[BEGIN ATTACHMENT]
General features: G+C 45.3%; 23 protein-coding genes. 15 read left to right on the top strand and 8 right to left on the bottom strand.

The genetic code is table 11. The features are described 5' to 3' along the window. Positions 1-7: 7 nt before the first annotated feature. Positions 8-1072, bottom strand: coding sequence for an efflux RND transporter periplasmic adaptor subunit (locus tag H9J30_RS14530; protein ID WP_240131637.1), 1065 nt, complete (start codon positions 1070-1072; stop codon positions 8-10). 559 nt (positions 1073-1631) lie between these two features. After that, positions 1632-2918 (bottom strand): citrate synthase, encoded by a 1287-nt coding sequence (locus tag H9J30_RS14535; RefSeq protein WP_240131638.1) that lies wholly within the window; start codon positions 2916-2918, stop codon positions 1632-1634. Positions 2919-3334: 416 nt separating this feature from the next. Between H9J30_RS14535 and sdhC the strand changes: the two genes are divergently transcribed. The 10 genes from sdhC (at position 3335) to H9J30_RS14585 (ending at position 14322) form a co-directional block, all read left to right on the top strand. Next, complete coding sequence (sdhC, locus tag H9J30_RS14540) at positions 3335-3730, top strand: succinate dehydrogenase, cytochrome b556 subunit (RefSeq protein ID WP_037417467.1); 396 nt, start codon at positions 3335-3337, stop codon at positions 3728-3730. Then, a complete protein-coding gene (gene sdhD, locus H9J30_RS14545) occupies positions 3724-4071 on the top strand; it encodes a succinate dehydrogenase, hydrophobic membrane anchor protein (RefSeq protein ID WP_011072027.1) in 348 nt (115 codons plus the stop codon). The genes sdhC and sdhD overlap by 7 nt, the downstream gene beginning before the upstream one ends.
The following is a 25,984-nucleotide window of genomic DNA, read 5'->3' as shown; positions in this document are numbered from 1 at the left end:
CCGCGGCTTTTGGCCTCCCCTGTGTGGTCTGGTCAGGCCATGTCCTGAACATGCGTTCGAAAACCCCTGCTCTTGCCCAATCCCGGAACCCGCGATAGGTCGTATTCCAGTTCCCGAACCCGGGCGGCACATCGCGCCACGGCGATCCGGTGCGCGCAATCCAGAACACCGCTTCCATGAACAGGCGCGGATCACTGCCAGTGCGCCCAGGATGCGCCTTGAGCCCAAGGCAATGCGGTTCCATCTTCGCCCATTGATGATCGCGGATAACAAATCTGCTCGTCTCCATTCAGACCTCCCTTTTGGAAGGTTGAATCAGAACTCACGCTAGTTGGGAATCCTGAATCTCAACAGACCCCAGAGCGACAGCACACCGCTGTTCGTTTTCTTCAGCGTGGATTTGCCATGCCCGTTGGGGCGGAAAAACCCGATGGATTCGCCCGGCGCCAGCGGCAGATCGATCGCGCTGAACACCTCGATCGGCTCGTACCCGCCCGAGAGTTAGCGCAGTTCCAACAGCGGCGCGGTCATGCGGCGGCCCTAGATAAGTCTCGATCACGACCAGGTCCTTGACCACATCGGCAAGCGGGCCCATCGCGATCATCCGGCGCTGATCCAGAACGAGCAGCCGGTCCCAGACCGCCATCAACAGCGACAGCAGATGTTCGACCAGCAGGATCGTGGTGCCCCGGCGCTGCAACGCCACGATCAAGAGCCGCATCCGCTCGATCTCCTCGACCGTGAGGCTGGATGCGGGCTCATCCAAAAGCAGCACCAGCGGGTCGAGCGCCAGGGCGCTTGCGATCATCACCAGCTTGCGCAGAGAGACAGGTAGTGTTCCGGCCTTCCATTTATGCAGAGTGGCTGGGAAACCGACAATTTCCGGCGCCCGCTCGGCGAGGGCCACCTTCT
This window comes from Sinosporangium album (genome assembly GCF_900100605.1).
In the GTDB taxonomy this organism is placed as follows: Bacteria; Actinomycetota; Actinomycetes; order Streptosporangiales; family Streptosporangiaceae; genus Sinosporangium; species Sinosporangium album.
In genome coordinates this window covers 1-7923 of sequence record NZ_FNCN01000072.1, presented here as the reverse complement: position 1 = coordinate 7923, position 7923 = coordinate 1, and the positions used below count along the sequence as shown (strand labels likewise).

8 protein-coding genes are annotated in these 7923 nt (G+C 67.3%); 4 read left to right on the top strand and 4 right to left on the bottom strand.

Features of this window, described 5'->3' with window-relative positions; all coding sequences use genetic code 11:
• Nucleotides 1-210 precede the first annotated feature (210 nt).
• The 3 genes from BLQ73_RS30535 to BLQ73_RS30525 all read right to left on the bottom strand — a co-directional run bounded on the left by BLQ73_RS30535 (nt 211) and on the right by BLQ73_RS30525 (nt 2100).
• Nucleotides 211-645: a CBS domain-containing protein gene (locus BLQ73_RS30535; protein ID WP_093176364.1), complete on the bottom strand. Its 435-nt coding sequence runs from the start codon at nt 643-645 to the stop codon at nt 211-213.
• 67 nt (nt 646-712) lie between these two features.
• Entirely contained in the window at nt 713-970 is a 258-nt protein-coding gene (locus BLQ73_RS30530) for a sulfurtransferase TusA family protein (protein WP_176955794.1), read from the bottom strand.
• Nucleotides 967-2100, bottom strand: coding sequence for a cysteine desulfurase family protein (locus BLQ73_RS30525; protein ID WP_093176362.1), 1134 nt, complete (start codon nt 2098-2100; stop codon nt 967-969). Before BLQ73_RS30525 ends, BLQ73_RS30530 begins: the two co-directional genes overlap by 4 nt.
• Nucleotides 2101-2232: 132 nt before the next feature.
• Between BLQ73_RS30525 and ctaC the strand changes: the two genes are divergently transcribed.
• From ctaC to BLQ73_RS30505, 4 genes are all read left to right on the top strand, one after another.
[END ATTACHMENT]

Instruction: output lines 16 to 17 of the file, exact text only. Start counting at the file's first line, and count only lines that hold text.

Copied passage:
• Nucleotides 2101-2232: 132 nt before the next feature.
• Between BLQ73_RS30525 and ctaC the strand changes: the two genes are divergently transcribed.